• A New Method for Image De-blurring

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    When we use a camera, we want the recorded image to be a faithful representation of what we see in front of us. However, very often images contain blur, and one of the major sources of blur is the camera or object motion. This blur is commonly known as motion blur, and in the past, there have been many attempts to remove the blur and reconstruct a sharp image.

    Blurring and de-blurring?

    The convolution operation is the process of applying a general purpose filter to an image (by applying a function using a kernel or convolution matrix to local receptive fields of the image). De-blurring, in essence, is trying to reverse convolution on an image (and it is often called deconvolution). This all comes from the fact that the complex image formation process generates an image and de-blurring is trying to remove the blur introduced to the image during this process.

    There are two types of approaches generally, to image de-blurring: methods based on blind deconvolution and techniques based on non-blind deconvolution. Blind deconvolution refers to deconvolving the image without the explicit knowledge of the impulse response function, used in the convolution. The methods relying on blind de-convolution often make appropriate assumptions to estimate the impulse response function, while the others rely on the assumption that the kernel (the impulse response function) is known.

    Image de-blurring

    New de-blurring approach

    Arguing that many of the previously existing approaches assume an over-simplistic image formation model, researchers from the Université Paris-Saclay and Universidad de la República propose a novel de-blurring method based on non-blind deconvolution. In their paper, named “Modeling realistic degradations in non-blind deconvolution,” they tackle the problem of motion de-blurring in images by giving a more realistic (and more complex) image formation model.

    Starting from the simplest image acquisition model, which takes into account: the ideal non-blurred (sharp) image, the blurring kernel and a realization of Gaussian noise, the authors propose an extended, more realistic formation model. The simplest model used very often in many approaches is given as a linear combination of the sharp image, the kernel, and the noise. However, the authors argue that it is not powerful enough to capture the process of generating an image and modeling a realistic image acquisition pipeline. As they explain, this is due to non-invertible, non-linear degradations that can occur along the whole formation pipeline. Examples of these degradations addressed with the proposed model are saturation, quantization, and gamma correction.

    In the novel approach, the authors approximate the motion blurring function with a model that includes pixel saturation operator, pixel quantization function and a gamma correction coefficient. Since imposing a model itself is not enough to solve a problem (especially of this degree), the authors also present a deconvolution method that works under real practical degradations. The technique is a non-blind deconvolution, so it assumes knowledge of the kernel function.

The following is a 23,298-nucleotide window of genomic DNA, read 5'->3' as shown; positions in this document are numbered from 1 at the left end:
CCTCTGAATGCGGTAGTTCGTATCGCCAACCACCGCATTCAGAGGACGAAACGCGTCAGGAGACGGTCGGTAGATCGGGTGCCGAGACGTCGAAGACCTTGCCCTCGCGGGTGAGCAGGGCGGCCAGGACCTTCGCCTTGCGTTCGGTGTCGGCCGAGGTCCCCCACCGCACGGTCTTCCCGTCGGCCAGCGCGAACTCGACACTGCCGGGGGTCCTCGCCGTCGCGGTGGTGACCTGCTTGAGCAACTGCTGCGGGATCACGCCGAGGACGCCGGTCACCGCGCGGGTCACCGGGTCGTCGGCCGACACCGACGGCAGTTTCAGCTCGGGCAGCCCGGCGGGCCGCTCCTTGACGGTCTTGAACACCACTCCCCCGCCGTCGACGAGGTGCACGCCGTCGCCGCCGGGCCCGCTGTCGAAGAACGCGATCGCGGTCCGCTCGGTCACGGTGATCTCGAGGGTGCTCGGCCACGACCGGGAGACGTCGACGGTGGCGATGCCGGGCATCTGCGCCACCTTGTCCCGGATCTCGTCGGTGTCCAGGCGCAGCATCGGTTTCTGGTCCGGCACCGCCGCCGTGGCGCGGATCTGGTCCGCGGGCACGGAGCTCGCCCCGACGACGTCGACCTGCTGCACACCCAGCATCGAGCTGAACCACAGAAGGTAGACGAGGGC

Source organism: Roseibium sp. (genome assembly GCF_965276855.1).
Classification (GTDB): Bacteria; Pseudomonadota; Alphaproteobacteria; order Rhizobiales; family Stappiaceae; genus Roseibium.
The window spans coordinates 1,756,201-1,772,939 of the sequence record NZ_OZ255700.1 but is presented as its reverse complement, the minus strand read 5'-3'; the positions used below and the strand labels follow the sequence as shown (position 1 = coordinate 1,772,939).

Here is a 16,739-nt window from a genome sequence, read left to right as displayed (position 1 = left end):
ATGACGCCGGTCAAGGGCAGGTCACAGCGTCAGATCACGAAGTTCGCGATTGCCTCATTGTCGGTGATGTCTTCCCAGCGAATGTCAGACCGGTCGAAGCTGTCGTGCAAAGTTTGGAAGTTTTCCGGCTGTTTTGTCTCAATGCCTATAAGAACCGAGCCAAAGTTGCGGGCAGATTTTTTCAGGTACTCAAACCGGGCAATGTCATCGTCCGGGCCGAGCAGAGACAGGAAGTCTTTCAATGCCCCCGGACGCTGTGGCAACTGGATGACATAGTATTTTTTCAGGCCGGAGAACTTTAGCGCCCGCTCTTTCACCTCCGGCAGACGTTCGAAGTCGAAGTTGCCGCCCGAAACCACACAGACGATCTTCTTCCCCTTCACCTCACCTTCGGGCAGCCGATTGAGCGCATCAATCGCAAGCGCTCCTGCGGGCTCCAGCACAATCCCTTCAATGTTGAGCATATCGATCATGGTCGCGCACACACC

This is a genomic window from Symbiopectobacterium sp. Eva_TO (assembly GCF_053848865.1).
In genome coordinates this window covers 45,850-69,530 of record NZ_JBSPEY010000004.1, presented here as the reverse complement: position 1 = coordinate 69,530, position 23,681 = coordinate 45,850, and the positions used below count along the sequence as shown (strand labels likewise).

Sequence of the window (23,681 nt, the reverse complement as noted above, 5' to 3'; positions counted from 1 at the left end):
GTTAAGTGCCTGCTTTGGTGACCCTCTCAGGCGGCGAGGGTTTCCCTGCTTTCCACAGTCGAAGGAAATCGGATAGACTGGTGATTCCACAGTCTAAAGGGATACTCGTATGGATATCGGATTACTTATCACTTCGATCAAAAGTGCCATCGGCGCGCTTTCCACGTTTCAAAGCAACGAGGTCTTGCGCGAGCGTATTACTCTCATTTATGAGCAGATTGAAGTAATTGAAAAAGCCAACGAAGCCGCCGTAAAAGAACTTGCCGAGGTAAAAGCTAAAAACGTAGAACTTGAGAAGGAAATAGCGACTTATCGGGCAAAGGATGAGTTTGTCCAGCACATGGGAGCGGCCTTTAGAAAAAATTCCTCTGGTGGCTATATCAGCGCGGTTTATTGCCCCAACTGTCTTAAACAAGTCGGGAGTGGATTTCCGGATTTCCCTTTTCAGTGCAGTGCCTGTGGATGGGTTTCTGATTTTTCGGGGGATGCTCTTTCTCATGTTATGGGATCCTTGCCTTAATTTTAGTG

Image de-blurring method

    The method

    To explain it simply, the whole de-blurring method is based on defining each degradation as energy (that expresses the data fitting between the ideal (sharp) image and the blurred one) that is minimized using the Stochastic Deconvolution framework.

    Based on coordinate descent algorithm, which is derivative-free and it can be used to minimize any energy (cost) minimization problem, the method is reducing the defined energies for the three image degradations: pixel saturation, quantization, and gamma correction.

    In the paper, separate data fitting terms (defining the cost or energy) are given for the three degradations, and finally, a combined one is proposed that addresses the problem from the viewpoint of all three (realistic) degradations.

    Experiments and Evaluation

    The authors study each of the separate models for the degradations mentioned before (except the gamma correction). They apply the method to images from the dataset BSDS300 and calculate and record PSNR (peak signal-to-noise ratio) as an evaluation metric. They show that their models outperform the previous approaches.

    To evaluate the complete method, tackling all three degradations at once, the authors created a realistic dataset of 8 sharp, natural images. They apply inverse gamma curve, synthetically blur the images and finally, they saturate the pixels by clipping them at the 98th percentile. They also add Gaussian noise and quantization. In this way, they generate degraded images applying all three degradations that the model can tackle. The results are shown in the figure.

    Results of the evaluation of the method using PSNR (peak signal-to-noise ratio)

    This method shows that previous approaches to de-blurring are over-simplistic. Moreover, it shows that the image formation pipeline is a complex non-linear mapping and de-blurring is not a trivial task. However, addressing the common, known image degradations using energy minimization algorithm and well-defined functions gives excellent results despite the complexity of the problem. Anyway, this approach works with non-blind deconvolution, and the authors leave the extension of the method to blind deconvolution as future work.

    Dane Mitrev


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